Reel Career Profile Series: Rachel Rusen, CEO & Film Commissioner, Manitoba Film & Music
CEO & Manitoba Film Commissioner for Manitoba Film & Music, Rachel Rusen leads the province’s agency charged with driving Manitoba’s dynamic film industry. Prior to joining Manitoba Film & Music, Rachel was a partner with MLT Aikins LLP and has practiced law since 1997. She was selected by the Government of Canada to the Judicial Advisory Committee, appointing judges to the Manitoba Court of Appeal, Court of Queen’s Bench and Federal Court of Canada. Specializing in entertainment law, Rachel served provincial and national clients in film, television, music, new media and book publishing while achieving a notable career in mergers and acquisitions, corporate finance and secured lending, and general corporate and commercial law. This exceptional experience has made her a valued member on Boards, including Food Banks Canada, Comweb/William F. White International (Advisory Board), Manitoba Music, Manitoba Film & Music, On Screen Manitoba and Freeze Frame. In her role as CEO for Manitoba Film & Music and as the Film Commissioner, Rachel is also a member of the Association of Provincial and Territorial Funding Agencies, the International Business Development Group and the National Tax Credit Committee. Rachel is a passionate advocate for Manitoba content creators.
When and how did you start in the media production industry?
I’ve been a corporate and commercial lawyer since 1997. In 2009, I was hired by an independent producer to work on a film file. Around the same time, I was engaged by a national bank to finance a film.
I found both projects incredibly fulfilling and I felt that Manitoba had a vibrant and robust industry that I wished to be a part of. From there, I enrolled in an entertainment law certificate program at Osgoode Hall Law School in Toronto and pivoted my law practice to focus strictly on entertainment law and bank financing. I have not looked back once.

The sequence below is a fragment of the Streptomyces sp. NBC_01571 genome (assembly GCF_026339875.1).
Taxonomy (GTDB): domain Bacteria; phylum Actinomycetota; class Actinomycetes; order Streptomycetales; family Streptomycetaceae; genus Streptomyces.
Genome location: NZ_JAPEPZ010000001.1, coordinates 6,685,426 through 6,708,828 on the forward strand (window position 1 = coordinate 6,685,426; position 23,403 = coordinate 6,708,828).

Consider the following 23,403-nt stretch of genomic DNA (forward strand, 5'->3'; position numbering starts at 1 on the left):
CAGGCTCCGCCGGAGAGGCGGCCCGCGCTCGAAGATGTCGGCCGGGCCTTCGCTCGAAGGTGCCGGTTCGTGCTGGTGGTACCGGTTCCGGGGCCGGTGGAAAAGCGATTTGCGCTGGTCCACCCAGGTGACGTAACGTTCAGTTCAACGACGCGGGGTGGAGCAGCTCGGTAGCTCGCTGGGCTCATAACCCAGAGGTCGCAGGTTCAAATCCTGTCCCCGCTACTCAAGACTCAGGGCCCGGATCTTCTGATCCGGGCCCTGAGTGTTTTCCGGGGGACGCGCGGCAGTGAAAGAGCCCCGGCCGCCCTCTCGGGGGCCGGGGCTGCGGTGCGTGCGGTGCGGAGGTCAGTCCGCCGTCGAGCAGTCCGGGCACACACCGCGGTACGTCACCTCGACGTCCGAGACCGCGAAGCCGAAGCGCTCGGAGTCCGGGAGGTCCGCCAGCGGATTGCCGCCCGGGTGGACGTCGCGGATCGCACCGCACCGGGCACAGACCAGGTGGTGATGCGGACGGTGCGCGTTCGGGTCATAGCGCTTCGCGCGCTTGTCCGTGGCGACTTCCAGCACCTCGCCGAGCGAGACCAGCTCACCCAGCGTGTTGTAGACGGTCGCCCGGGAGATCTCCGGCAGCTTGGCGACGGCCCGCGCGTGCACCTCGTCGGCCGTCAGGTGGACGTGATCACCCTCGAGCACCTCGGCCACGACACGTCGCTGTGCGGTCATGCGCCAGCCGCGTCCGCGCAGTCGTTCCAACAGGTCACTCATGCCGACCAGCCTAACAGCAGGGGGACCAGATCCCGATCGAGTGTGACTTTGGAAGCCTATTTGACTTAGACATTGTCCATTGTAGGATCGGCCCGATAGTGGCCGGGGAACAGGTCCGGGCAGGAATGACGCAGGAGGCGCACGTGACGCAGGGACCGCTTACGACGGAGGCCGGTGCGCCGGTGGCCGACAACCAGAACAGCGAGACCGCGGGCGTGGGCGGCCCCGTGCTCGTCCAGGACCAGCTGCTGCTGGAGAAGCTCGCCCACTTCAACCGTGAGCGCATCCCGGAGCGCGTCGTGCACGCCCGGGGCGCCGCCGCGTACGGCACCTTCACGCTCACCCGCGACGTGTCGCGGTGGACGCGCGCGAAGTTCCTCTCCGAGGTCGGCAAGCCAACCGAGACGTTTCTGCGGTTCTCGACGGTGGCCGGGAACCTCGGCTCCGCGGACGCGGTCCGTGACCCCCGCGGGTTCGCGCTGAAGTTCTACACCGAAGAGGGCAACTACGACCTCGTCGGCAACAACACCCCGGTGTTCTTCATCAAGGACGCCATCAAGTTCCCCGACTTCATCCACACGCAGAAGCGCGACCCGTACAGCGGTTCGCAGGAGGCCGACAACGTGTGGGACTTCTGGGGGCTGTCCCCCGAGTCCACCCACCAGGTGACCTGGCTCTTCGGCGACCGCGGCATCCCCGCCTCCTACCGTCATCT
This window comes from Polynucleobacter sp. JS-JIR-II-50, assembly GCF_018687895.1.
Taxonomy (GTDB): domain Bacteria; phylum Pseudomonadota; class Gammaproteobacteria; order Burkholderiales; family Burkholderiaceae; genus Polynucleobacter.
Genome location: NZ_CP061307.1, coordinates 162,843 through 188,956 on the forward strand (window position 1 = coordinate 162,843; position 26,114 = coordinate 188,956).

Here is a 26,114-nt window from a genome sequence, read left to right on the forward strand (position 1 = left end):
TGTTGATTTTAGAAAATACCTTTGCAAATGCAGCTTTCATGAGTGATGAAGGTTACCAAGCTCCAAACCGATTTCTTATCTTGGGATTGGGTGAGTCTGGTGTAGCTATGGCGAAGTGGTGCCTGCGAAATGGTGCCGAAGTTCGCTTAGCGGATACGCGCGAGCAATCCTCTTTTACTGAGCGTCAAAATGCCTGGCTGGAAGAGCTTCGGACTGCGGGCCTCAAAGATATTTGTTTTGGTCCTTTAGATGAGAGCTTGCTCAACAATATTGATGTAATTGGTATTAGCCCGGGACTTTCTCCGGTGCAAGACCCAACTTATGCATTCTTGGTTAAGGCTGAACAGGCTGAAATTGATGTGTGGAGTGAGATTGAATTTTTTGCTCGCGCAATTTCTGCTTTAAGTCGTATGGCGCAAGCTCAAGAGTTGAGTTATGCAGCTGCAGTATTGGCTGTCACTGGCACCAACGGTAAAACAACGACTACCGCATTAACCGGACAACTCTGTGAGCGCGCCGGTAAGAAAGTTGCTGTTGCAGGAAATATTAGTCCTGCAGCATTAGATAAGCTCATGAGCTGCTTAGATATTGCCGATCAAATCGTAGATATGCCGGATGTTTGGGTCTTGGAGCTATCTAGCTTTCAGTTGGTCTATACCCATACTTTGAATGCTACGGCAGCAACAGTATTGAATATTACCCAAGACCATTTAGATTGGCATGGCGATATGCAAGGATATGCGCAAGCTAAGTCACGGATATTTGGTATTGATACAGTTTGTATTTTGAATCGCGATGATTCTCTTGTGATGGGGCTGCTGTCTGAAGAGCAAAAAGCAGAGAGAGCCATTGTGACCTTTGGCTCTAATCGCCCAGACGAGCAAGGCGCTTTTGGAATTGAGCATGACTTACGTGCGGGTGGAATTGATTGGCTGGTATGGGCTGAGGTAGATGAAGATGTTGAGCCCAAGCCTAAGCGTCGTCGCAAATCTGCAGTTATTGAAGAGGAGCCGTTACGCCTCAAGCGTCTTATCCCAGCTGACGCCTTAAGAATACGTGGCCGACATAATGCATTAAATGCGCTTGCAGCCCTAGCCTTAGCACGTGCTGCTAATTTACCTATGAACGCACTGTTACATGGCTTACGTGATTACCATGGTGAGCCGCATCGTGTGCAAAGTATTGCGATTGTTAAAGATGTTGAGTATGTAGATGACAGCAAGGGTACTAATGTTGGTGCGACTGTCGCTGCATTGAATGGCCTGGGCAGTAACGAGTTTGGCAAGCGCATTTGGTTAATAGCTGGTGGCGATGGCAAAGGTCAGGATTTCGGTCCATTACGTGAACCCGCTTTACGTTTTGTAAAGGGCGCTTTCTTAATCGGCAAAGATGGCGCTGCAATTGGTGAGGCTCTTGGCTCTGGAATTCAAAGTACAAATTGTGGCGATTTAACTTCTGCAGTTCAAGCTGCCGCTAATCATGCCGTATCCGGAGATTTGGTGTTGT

What area of the film industry do you work in now and why?
In 2019, I withdrew from my law partnership in order to take on the role as acting CEO and Film Commissioner at Manitoba Film & Music. In October of that same year, I accepted the permanent position.
What has been a substantial change in the industry since you started?
The animation industry in Manitoba has really taken off. The number of animation positions filled at the Winnipeg office of Tangent has gone from 40 to more than 100 and is looking to double again within the next few years. To meet that labour demand, Tangent is drawing from local colleges, attracting and repatriating former Winnipeggers and doing national/international recruiting that is leading to a significant influx of workers that hope to become permanent residents in Manitoba. Plus, the type of work being done out of the Winnipeg office is expanding to more senior positions. It’s exciting to see.
If you could give yourself advice today to yourself in the past, what would it be?
Find something that you’re passionate about and follow it. Strive for an opportunity where what you do for a living also makes you happy. It’s not always possible, but if you can find that balance, it’s wonderful. Stay the course. Good things come if you can be patient. I wasn’t always patient and although it took me later in my legal career to find the area I really loved, I still found it and I’m enjoying it very much.
What is advice you would give to someone starting off in the media production industry?
Meet as many people as you can across all areas of the industry. Learn how production runs from every position and understand how the money flows.
Why is learning and training important?
The logistics involved in the film industry are laser accurate. Learning and training are critical, not just for making sure that roles and responsibilities are filled, but technology is constantly changing and evolving as our industry standards; therefore, continued training and learning is critical to make sure you’re staying on course with the ever-changing horizon.
What are some of the films, TV series or even books that have inspired you? How about anything new you’ve been into?
I just finished watching “Downton Abbey” again for the second time. Shows like that—which are rich in relationships and character development—and are period pieces where you can appreciate set and costume design, really remind me about the full-scale involvement of cast and crew on a show. It’s brilliant.
Is there something about you or an interesting past experience that you’d like to share with your colleagues?
I come from a bit of a Hollywood family background. My uncle was Manitoba‘s Monty Hall, who moved to Hollywood and became the face of “Let’s Make a Deal.” My mother’s cousin was also Arthur Hiller, who was a famous Hollywood director, and I remember as a child enjoying many trips to Los Angeles to his home, touring sets and meeting movie stars. Perhaps that helped prepare me for today.
Is there someone within the film industry you would like to work with and why?
To be honest, it’s the myriad of experiences I enjoy.
Where do you see yourself in ten years from now?
I love what I do. I’ve just embarked on this journey as CEO and Film Commissioner and I look forward to a long and fulfilling career in my current role.